International Trade Theory and Policy
by Steven M. Suranovic
Export subsidies are payments made by the government to encourage the export of specified products. As with taxes, subsidies can be levied on a specific or ad valorem basis. The most common product groups where export subsidies are applied are agricultural and dairy products.
Most countries have income support programs for their nation's farmers. These are often motivated by national security or self-sufficiency considerations. Farmers' incomes are maintained by restricting domestic supply, raising domestic demand, or a combination of the two. One common method is the imposition of price floors on specified commodities. When there is excess supply at the floor price, however, the government must stand ready to purchase the excess. These purchases are often stored for future distribution when there is a shortfall of supply at the floor price. Sometimes the amount the government must purchase exceeds the available storage capacity. In this case, the government must either build more storage facilities, at some cost, or devise an alternative method to dispose of the surplus inventory. It is in these situations, or to avoid these situations, that export subsidies are sometimes used. By encouraging exports, the government will reduce the domestic supply and eliminate the need for the government to purchase the excess.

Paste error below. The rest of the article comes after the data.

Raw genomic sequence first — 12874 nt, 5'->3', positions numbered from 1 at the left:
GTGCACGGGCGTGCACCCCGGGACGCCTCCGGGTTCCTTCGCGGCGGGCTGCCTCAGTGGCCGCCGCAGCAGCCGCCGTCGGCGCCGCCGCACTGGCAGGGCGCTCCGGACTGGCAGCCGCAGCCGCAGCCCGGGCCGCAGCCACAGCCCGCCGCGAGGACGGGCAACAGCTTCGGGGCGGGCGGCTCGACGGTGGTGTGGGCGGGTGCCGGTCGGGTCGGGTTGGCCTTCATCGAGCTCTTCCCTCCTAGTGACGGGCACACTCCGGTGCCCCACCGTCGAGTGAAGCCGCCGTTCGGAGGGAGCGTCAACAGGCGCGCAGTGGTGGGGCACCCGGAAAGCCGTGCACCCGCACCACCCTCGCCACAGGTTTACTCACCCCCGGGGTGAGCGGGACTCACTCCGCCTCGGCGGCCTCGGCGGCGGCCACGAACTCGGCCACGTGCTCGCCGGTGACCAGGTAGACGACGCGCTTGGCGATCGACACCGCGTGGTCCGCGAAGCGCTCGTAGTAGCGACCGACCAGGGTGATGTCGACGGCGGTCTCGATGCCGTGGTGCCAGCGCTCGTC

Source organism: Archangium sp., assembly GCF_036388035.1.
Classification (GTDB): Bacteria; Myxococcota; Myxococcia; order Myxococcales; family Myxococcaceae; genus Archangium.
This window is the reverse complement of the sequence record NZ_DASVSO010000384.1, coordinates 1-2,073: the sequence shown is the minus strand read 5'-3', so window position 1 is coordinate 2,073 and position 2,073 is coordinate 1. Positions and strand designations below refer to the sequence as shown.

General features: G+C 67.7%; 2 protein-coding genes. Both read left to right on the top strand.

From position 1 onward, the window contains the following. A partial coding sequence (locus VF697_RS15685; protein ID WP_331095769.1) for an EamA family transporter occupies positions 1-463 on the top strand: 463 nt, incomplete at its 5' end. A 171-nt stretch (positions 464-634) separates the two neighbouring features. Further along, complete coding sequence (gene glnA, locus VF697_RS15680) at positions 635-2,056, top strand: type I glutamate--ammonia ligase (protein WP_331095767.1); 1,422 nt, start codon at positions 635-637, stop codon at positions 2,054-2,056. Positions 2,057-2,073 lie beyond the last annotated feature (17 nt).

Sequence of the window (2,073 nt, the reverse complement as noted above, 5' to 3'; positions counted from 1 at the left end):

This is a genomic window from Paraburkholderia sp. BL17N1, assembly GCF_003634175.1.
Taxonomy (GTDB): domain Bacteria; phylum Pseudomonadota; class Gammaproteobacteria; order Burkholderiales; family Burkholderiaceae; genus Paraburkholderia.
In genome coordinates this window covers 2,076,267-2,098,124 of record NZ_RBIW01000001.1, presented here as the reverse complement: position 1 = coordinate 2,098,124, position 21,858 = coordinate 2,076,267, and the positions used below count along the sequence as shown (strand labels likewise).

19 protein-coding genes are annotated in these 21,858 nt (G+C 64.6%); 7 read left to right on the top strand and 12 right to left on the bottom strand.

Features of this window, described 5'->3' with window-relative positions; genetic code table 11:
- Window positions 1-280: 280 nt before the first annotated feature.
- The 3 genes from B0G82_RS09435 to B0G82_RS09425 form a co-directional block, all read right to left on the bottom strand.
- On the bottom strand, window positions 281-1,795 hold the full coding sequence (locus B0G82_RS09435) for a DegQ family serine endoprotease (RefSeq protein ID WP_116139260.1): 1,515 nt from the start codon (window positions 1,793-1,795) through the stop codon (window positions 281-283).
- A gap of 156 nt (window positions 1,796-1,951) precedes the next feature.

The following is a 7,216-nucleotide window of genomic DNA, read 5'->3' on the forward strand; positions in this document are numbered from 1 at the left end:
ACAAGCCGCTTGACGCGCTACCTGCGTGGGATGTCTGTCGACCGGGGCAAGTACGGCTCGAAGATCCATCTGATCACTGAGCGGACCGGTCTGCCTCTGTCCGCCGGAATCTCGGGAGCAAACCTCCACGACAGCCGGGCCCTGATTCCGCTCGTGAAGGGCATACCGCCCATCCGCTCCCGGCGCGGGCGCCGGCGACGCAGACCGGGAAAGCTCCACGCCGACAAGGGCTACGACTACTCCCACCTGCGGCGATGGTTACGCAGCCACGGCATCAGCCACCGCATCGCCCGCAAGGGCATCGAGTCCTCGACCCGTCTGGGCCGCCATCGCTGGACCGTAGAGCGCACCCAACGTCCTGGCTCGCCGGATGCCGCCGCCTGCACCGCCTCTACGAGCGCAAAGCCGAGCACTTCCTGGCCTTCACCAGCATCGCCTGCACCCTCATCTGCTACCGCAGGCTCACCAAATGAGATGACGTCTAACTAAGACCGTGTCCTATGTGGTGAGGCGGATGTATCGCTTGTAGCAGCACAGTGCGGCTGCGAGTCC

One of the main export subsidy programs in the US is called the Export Enhancement Program (EEP). Its stated purpose is to help US farmers compete with farm products from other subsidizing countries, especially the European Union, in targeted countries. The EEP's major objectives are to challenge unfair trade practices, to expand U.S. agricultural exports, and to encourage other countries exporting agricultural commodities to undertake serious negotiations on agricultural trade problems. As a result of Uruguay round commitments, the US has established annual export subsidy quantity ceilings by commodity and maximum budgetary expenditures. Commodities eligible under EEP initiatives are wheat, wheat flour, semolina, rice, frozen poultry, frozen pork, barley, barley malt, table eggs, and vegetable oil.
In recent years the US government has made annual outlays of over $1 billion in its agricultural Export Enhancement Program (EEP) and its Dairy Export Incentive Program (DEIP). The EU has spent over $4 billion annually to encourage exports of its agricultural and dairy products.
International Trade Theory and Policy - Chapter 10-5: Last Updated on 8/14/03